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Former "Bangkok Post" editor sees Thai government hand in his dismissal

(SEAPA/IFEX) - A senior editor who was sacked by the "Bangkok Post" newspaper over a flawed report about alleged cracks in the runway of Thailand's new international airport, said his dismissal was a result of the government's interference in the newspaper's editorial policy, an act he says can threaten the independence of the entire Thai press.

Sermsuk Kasitipradit, whose 22-year career with the newspaper ended with his dismissal on 29 August 2005, said he "believes his case is no longer a personal one, but represents a threat to all editorial staff at the 'Post' and, wider, to the press in Thailand generally".

"After reviewing the situation again and again, I find that this is not an ordinary situation. Our sacking is the result of influence from outside - from a major shareholder and the government," he was quoted by "The Nation" newspaper as saying in its 4 September issue.

"We are not being punished for the mistaken report. It is, in fact, a reaction to our editorial stance towards the military and security issues," Sermsuk said in the article.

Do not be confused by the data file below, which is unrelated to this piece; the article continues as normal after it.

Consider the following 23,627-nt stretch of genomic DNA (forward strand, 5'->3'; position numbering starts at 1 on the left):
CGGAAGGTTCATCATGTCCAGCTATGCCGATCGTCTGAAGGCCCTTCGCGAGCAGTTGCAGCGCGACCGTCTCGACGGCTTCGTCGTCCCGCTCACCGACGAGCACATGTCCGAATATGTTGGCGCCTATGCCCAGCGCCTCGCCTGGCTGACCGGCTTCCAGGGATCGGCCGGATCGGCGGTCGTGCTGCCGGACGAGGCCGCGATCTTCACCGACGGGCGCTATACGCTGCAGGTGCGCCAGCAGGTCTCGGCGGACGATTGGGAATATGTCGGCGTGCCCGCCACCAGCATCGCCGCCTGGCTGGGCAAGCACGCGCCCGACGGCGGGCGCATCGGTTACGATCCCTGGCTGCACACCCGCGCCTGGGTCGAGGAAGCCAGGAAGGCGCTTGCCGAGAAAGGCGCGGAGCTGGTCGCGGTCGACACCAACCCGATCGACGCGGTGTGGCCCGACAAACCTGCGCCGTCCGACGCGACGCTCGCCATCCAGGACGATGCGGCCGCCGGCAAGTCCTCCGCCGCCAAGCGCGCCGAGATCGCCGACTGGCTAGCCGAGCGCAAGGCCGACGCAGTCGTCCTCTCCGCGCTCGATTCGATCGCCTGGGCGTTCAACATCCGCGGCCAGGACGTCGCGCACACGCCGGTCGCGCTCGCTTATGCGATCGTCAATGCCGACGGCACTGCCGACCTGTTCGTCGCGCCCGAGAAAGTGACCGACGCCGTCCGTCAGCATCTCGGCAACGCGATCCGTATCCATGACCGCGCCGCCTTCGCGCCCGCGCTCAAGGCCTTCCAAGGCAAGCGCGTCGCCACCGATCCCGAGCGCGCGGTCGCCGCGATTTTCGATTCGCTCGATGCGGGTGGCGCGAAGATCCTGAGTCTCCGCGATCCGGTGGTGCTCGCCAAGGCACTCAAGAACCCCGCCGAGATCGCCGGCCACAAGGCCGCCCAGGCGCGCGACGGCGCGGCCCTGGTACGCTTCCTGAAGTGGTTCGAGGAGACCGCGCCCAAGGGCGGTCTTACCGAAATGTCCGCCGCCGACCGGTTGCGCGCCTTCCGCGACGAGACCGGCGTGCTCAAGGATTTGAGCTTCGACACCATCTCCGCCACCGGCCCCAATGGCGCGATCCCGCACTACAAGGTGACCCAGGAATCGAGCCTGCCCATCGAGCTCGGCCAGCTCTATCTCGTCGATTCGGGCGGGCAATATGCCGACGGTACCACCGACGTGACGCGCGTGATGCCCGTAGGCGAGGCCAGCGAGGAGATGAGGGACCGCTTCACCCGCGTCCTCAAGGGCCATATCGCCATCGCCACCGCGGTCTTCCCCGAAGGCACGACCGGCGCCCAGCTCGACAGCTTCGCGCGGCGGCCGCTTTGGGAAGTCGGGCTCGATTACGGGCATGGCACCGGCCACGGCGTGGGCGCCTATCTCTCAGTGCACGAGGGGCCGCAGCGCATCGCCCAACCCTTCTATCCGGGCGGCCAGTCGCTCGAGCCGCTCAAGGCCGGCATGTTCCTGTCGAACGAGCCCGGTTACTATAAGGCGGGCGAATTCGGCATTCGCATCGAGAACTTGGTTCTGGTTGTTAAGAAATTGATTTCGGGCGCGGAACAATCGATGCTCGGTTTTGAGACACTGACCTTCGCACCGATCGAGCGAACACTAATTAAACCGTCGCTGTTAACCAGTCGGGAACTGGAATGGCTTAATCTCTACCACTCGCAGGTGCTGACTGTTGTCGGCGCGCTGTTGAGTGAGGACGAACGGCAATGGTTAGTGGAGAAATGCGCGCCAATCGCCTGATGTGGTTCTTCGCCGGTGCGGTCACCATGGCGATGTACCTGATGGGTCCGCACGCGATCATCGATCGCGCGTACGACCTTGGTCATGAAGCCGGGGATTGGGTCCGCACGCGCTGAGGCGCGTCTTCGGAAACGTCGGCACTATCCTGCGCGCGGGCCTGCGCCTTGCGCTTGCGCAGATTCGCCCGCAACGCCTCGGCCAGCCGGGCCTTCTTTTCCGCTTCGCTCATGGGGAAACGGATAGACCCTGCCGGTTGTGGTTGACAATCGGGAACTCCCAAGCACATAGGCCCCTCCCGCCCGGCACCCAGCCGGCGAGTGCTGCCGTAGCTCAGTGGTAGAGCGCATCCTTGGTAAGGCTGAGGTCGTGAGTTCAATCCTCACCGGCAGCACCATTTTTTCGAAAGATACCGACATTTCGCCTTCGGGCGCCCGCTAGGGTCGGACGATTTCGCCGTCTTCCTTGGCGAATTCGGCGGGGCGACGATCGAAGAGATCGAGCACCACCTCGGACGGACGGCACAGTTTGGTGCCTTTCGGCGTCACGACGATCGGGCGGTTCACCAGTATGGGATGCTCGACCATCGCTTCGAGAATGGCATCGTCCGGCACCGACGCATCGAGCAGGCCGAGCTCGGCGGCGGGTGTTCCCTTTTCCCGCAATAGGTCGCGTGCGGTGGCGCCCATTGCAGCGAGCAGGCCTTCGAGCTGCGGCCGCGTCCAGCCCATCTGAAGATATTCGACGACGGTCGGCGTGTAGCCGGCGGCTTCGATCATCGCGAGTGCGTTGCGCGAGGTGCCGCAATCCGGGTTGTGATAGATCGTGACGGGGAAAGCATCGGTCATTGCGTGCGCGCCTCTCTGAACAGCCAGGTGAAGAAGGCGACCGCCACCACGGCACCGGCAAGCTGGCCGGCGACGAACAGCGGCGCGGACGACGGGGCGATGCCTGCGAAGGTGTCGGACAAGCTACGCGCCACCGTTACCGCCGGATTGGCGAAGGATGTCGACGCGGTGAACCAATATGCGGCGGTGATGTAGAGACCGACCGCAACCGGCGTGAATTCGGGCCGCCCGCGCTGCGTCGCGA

Sermsuk was one of the editors responsible for the 9 August front-page story alleging there were severe cracks at touchdown points on the Suvarnabhumi airport runway. The article quoted an anonymous source as saying American experts brought in by Prime Minister Thaksin Shinawatra recommended the reconstruction of the runway.

The paper issued a retraction and an apology after the report was found to be wrong. Despite the retraction, on 15 August the Airport of Thailand and the New Bangkok International Airport filed a criminal libel suit against the paper and its chief editor and threatened it with a civil libel suit.

Sermsuk and another "Post" editor, Chadin Tephaval, had been under pressure from the newspaper's management to quit after the government filed charges against the English-language daily. Chadin resigned on 24 August but Sermsuk stood his ground until he received a dismissal order.

Sermsuk said he regrets the erroneous story and acknowledges he deserved some kind of punishment, but being given what he called the "death penalty" was more regrettable.

"There is no other way we can explain the situation reasonably. Looking back on the past two years, it is even more obvious that there has been interference towards our editorial work. Many times we were told to tone down 'sensitive' issues," he told "The Nation".

"Some people in the government had asked our journalists . . . about me. When considering the circumstances, I believe my team and I were the target of the government at a certain level," he added.

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